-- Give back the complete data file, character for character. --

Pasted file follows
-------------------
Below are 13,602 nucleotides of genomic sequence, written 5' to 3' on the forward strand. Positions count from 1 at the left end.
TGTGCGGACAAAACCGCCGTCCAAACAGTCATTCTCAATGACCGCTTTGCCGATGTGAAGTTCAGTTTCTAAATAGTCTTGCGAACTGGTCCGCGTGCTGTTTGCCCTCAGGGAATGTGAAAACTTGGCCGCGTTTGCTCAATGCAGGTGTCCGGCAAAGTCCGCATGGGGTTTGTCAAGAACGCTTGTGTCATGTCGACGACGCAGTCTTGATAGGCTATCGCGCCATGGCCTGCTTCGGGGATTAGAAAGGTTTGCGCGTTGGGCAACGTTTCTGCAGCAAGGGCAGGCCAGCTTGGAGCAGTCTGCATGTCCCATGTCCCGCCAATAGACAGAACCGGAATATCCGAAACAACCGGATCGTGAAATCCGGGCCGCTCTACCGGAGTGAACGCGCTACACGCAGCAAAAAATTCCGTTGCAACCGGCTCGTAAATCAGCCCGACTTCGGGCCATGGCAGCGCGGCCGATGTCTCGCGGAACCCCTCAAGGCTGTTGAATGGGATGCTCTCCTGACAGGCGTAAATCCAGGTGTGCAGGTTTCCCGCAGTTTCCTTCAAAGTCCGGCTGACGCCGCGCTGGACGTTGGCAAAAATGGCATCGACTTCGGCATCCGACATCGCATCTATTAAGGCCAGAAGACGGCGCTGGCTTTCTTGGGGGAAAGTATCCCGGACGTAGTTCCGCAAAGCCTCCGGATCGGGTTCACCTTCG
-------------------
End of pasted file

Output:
Below are 13,602 nucleotides of genomic sequence, written 5' to 3' on the forward strand. Positions count from 1 at the left end.
TGTGCGGACAAAACCGCCGTCCAAACAGTCATTCTCAATGACCGCTTTGCCGATGTGAAGTTCAGTTTCTAAATAGTCTTGCGAACTGGTCCGCGTGCTGTTTGCCCTCAGGGAATGTGAAAACTTGGCCGCGTTTGCTCAATGCAGGTGTCCGGCAAAGTCCGCATGGGGTTTGTCAAGAACGCTTGTGTCATGTCGACGACGCAGTCTTGATAGGCTATCGCGCCATGGCCTGCTTCGGGGATTAGAAAGGTTTGCGCGTTGGGCAACGTTTCTGCAGCAAGGGCAGGCCAGCTTGGAGCAGTCTGCATGTCCCATGTCCCGCCAATAGACAGAACCGGAATATCCGAAACAACCGGATCGTGAAATCCGGGCCGCTCTACCGGAGTGAACGCGCTACACGCAGCAAAAAATTCCGTTGCAACCGGCTCGTAAATCAGCCCGACTTCGGGCCATGGCAGCGCGGCCGATGTCTCGCGGAACCCCTCAAGGCTGTTGAATGGGATGCTCTCCTGACAGGCGTAAATCCAGGTGTGCAGGTTTCCCGCAGTTTCCTTCAAAGTCCGGCTGACGCCGCGCTGGACGTTGGCAAAAATGGCATCGACTTCGGCATCCGACATCGCATCTATTAAGGCCAGAAGACGGCGCTGGCTTTCTTGGGGGAAAGTATCCCGGACGTAGTTCCGCAAAGCCTCCGGATCGGGTTCACCTTCG